It was hard for me to imagine that there was actually a time when he was not perfect at his craft, but it was an encouraging reminder of the old “practice makes perfect” cliche. I decided that it was a task for another day and swung Felix’s bow through the wind back towards the channel. As I came about, I was barraged with a sea of colors bobbing about. About 100 Sunfish all with the same bright red, white, and blue sails were heading out the channel. I now trailed my big sloop friend into the sea of sunfish. They skated along like sandpipers on the beach, tacking and gybing in different directions and heeling over to dip the leeward rail into the water in every maneuver. But wait…they’re headed out to open water! They, in a 9 ft, no cockpit, narrow little sunfish, are heading out into the Atlantic. Here I sit in my 14-foot cat with more beam than an Olympic gymnastics meet and a cockpit the size of Rhode Island, afraid of the open water. I hauled in my mainsheet, heeled her over and made way straight through the sunfish, out the channel, and onward to the point of Great Island.
The winds had picked up a bit and Felix pitched and bowed over the 2-3 ft rollers. I realize that this was a small adventure by most standards, but for Felix and I this was uncharted waters. The breezes were firm, but I was still quite comfortable under full sail. Eventually, I began rounding the point of Great Island with a decent head of steam, but suddenly came to an abrupt stop. The wind on the other side of the point was nonexistent. The sail luffed, the boom swayed lightly over the center of the boat and we sat idle rocking in the waves. I walked forward and stood on the bow looking around the boat. This is an area that there are many rocks scattered about 100 yards off shore and quickly decided that this is not a desirable situation. With the big barn door rudder, I spun Felix around and pointed her back in the direction I came…hoping for some wind….Nothing. About ten minutes passed, and I was going nowhere. The rocks became less of a concern, as I now seemed to be drifting outward. It was clearly time to hurry up and wait since Felix was not equipped with any means of propulsion outside of the sail.
I uncleated the halyard, dropped sail, lashed the tiller, removed my shirt, and dove off Felix’s bow into the ocean. The water was brisk and refreshing. I swam around Felix inspecting her hull and rubbing her like a man rubbing his wife’s back just before falling asleep. Her simple yet graceful lines impressed me yet again and the hull felt smooth and warm under my hand. After about 20 minutes drifting in the water with Felix, I remember thinking that if I could just get that wind to stop blowing her around I’d….WIND!? It was back and Felix seemed to be yelling to me to get in and ready her sail. I hoisted myself up in the transom, scurried back into the cockpit, and yanked away on the halyard. The sail climbed the mast a little with each pull and flopped back and forth like a flag. I cleated the halyard, fell back in the cockpit and pushed the tiller away. Felix fell back a bit off the wind, filled the sail, and we were off, heading east out to sea.
About 3 miles off the point of Great Island is a lighthouse. It is guarded by large rocks and can be seen from the shore on a clear night. I could now just see it in the distance and it was to be today’s final destination. The lighthouse was directly up-wind and the ability of Felix to sail close to the wind is not a strong one. She seemed up for the challenge and directed me towards a horizon point off to the northern side of the lighthouse. We were off. She took to the wind and sailed well. I fired up the sophisticated auto-pilot system that I had installed (the tiller tied off to a cleat with an old, frayed mooring penant). Sometimes she stuck to her line like a toy car on rails at an amusement park and other times she fell off or rounded up almost instantly. On the extended stints of auto-pilot, I stood on the bow and breathed in the salty fresh air. This was perfection.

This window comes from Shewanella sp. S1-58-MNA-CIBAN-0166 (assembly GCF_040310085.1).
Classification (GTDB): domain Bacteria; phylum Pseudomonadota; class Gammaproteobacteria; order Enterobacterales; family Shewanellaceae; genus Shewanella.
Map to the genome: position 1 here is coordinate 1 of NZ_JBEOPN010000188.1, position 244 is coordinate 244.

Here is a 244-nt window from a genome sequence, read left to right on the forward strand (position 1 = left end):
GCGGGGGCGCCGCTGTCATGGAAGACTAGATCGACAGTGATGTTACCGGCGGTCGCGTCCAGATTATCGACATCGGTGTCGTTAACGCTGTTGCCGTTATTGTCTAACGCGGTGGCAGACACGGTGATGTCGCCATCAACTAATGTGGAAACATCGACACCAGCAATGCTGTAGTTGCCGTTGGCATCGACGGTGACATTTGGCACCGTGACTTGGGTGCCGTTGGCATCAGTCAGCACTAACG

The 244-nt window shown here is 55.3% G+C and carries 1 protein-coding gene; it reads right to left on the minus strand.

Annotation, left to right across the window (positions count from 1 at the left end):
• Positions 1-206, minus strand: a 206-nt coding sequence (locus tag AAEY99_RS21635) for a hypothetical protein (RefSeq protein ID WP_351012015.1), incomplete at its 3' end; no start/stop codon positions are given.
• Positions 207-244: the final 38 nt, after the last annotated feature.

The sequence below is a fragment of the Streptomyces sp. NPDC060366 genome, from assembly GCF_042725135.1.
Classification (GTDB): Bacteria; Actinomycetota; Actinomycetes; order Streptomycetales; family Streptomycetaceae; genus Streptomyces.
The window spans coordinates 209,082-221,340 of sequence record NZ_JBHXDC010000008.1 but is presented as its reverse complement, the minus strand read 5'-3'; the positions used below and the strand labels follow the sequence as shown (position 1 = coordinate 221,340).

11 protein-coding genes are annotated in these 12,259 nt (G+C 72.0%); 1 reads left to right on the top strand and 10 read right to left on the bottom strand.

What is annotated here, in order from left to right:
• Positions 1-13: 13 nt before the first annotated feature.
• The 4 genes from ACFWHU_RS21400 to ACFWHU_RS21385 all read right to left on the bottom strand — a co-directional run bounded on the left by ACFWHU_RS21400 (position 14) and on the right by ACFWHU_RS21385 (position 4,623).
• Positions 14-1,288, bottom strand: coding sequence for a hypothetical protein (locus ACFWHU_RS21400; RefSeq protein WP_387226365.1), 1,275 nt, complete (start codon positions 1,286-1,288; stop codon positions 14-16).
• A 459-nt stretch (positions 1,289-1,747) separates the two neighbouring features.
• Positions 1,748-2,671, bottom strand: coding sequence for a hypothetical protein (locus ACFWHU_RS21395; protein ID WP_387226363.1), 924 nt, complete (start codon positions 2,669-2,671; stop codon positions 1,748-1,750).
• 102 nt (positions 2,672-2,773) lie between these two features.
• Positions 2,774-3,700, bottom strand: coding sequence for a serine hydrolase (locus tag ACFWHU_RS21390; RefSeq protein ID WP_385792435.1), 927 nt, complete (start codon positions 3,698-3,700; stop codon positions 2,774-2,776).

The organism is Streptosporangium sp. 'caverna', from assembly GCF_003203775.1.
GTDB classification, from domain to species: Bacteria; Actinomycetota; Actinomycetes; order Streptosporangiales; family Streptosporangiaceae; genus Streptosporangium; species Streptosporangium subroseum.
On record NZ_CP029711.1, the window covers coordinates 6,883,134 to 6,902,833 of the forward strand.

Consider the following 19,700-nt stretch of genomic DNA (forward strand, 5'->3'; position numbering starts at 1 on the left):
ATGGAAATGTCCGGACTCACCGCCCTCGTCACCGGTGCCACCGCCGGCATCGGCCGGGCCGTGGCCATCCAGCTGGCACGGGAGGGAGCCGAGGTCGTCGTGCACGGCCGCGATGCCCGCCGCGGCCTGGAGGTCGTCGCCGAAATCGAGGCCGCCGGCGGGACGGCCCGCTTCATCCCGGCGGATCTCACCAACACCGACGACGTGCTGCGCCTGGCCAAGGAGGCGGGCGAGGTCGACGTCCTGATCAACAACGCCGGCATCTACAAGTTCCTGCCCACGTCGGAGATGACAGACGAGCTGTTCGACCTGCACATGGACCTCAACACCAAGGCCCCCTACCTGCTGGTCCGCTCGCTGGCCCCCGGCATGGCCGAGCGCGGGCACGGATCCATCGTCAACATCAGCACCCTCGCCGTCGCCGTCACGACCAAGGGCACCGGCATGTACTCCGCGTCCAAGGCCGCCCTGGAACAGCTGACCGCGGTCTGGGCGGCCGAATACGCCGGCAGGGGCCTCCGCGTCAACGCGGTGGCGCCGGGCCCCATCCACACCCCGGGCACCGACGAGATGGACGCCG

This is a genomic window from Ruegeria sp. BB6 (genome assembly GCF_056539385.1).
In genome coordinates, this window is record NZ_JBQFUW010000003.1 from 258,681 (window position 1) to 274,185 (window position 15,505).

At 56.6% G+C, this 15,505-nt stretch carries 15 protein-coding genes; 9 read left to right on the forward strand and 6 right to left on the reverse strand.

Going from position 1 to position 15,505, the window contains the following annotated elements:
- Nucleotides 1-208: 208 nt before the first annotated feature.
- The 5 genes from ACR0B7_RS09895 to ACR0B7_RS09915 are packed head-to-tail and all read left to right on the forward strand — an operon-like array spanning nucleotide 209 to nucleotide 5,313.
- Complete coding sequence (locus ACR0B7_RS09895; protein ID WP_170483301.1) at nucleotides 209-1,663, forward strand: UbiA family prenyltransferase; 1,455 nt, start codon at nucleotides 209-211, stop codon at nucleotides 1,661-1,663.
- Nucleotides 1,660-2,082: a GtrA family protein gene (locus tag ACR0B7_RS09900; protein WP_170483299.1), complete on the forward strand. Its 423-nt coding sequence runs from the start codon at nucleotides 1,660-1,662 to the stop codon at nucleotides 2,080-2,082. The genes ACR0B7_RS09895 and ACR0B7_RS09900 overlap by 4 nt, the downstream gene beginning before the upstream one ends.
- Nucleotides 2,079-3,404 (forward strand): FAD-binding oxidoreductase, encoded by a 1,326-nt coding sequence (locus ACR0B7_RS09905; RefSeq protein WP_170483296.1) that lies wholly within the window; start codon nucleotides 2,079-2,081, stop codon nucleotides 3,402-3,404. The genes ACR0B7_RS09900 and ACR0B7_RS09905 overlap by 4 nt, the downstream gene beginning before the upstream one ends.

The first port tack was a long one, that brought us about 1 mile off shore. I do not know if it was the warm sun, the salty air, or the fact that my shorts were now drying over the cockpit combing, but I could barely contain myself from the level of joy I was having. I kept an eye out for passing boats, but there were no vessels around. I hoped that this was not the day that Grandma Mildred cleaned out her underwear drawer only to find a pair of her husband’s high-powered binoculars. I giggled to myself thinking of the vision of some naked smiling guy out in his small sailboat having the time of his life. Those thoughts passed and I sat back on the gunwale to enjoy the warm rays of the sun, everywhere.
Eventually, I made it to within about 100 yards of the lighthouse, but the winds seemed to be getting lighter as the afternoon approached. With no motor onboard, just the thought of paddling a 7-foot wide boat back to shore with one paddle made my back and shoulders ache. I decided to spin Felix around and make the long run back towards the mouth of Lewis Bay. I was becalmed a number of times on the way back, but I was in no rush to return and it gave me a chance to get some clothing back on before returning to civilization. As I got in closer, I realized that the Sunfish race was still happening on the other side of the channel. I sailed over near the observation boat and pointed Felix into the wind to watch the little boats race around their marks.
The sun threatened to sleep for another day and that fiery blanket that I observed 9 hours ago began to reappear on the water as the sun set. I let out sail and started my run home. The channel was calm now and the wind seemed non-existent as the water gurgled quietly around the rudder. I sailed back into the channel and into Lewis Bay. I glided to the mooring where Felix and I took a deep breath and began preparations for hauling her out for the long New England winter. Felix and I were friends now and over the course of our day developed a relationship that would last for years to come.
It was a sad day when I finally passed Felix onto another owner. She was in beautiful shape from a number of my refits and seemed to wave sadly and she rolled off the lot on her trailer. The kids and I shed a few tears and said our goodbyes, but took comfort in the fact that the person buying her was a carpenter with a collection of grandkids he was planning on taking out. I imagine Felix as a happy, well kept boat on some fresh water lake. She was incredibly well built by Stur-Dee Boat Company and should provide many years of the same happiness she provided to me. The kids got over the loss of Felix very quickly when I rolled up with Marsaili (a 1973 Marshall Sanderling), but Felix and our day at sea will always hold a special place in my heart.
Thank you for reading!